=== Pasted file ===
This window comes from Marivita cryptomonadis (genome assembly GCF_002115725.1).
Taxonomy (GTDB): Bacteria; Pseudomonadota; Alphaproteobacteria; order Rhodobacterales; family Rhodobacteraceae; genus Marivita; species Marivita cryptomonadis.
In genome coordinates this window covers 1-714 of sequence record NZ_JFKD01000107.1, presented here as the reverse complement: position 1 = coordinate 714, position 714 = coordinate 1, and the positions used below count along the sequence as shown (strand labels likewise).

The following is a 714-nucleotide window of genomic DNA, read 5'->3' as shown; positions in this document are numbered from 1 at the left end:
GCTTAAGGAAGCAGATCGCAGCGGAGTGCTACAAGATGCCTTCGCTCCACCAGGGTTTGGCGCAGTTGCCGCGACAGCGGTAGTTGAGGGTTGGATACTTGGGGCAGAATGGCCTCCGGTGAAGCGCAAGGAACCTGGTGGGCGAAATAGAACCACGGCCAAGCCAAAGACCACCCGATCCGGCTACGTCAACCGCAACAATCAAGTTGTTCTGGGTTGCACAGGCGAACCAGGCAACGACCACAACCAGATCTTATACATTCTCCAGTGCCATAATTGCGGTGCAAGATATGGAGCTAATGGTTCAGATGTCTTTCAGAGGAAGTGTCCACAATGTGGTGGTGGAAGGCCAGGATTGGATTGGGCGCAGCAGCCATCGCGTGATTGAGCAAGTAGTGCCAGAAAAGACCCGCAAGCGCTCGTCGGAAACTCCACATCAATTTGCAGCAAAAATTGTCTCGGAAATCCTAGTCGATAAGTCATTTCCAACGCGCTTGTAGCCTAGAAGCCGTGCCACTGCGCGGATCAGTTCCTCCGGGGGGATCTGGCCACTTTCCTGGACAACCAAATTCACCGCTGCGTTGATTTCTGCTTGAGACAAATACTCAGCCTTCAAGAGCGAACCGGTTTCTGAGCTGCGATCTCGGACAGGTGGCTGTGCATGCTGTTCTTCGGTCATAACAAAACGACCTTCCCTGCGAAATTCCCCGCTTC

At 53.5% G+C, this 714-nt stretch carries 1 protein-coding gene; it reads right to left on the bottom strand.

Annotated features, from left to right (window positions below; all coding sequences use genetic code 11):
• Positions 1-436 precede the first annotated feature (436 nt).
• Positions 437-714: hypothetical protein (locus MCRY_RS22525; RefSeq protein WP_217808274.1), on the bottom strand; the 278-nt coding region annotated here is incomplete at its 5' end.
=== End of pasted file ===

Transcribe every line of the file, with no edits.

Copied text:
This window comes from Marivita cryptomonadis (genome assembly GCF_002115725.1).
Taxonomy (GTDB): Bacteria; Pseudomonadota; Alphaproteobacteria; order Rhodobacterales; family Rhodobacteraceae; genus Marivita; species Marivita cryptomonadis.
In genome coordinates this window covers 1-714 of sequence record NZ_JFKD01000107.1, presented here as the reverse complement: position 1 = coordinate 714, position 714 = coordinate 1, and the positions used below count along the sequence as shown (strand labels likewise).

The following is a 714-nucleotide window of genomic DNA, read 5'->3' as shown; positions in this document are numbered from 1 at the left end:
GCTTAAGGAAGCAGATCGCAGCGGAGTGCTACAAGATGCCTTCGCTCCACCAGGGTTTGGCGCAGTTGCCGCGACAGCGGTAGTTGAGGGTTGGATACTTGGGGCAGAATGGCCTCCGGTGAAGCGCAAGGAACCTGGTGGGCGAAATAGAACCACGGCCAAGCCAAAGACCACCCGATCCGGCTACGTCAACCGCAACAATCAAGTTGTTCTGGGTTGCACAGGCGAACCAGGCAACGACCACAACCAGATCTTATACATTCTCCAGTGCCATAATTGCGGTGCAAGATATGGAGCTAATGGTTCAGATGTCTTTCAGAGGAAGTGTCCACAATGTGGTGGTGGAAGGCCAGGATTGGATTGGGCGCAGCAGCCATCGCGTGATTGAGCAAGTAGTGCCAGAAAAGACCCGCAAGCGCTCGTCGGAAACTCCACATCAATTTGCAGCAAAAATTGTCTCGGAAATCCTAGTCGATAAGTCATTTCCAACGCGCTTGTAGCCTAGAAGCCGTGCCACTGCGCGGATCAGTTCCTCCGGGGGGATCTGGCCACTTTCCTGGACAACCAAATTCACCGCTGCGTTGATTTCTGCTTGAGACAAATACTCAGCCTTCAAGAGCGAACCGGTTTCTGAGCTGCGATCTCGGACAGGTGGCTGTGCATGCTGTTCTTCGGTCATAACAAAACGACCTTCCCTGCGAAATTCCCCGCTTC

At 53.5% G+C, this 714-nt stretch carries 1 protein-coding gene; it reads right to left on the bottom strand.

Annotated features, from left to right (window positions below; all coding sequences use genetic code 11):
• Positions 1-436 precede the first annotated feature (436 nt).
• Positions 437-714: hypothetical protein (locus MCRY_RS22525; RefSeq protein WP_217808274.1), on the bottom strand; the 278-nt coding region annotated here is incomplete at its 5' end.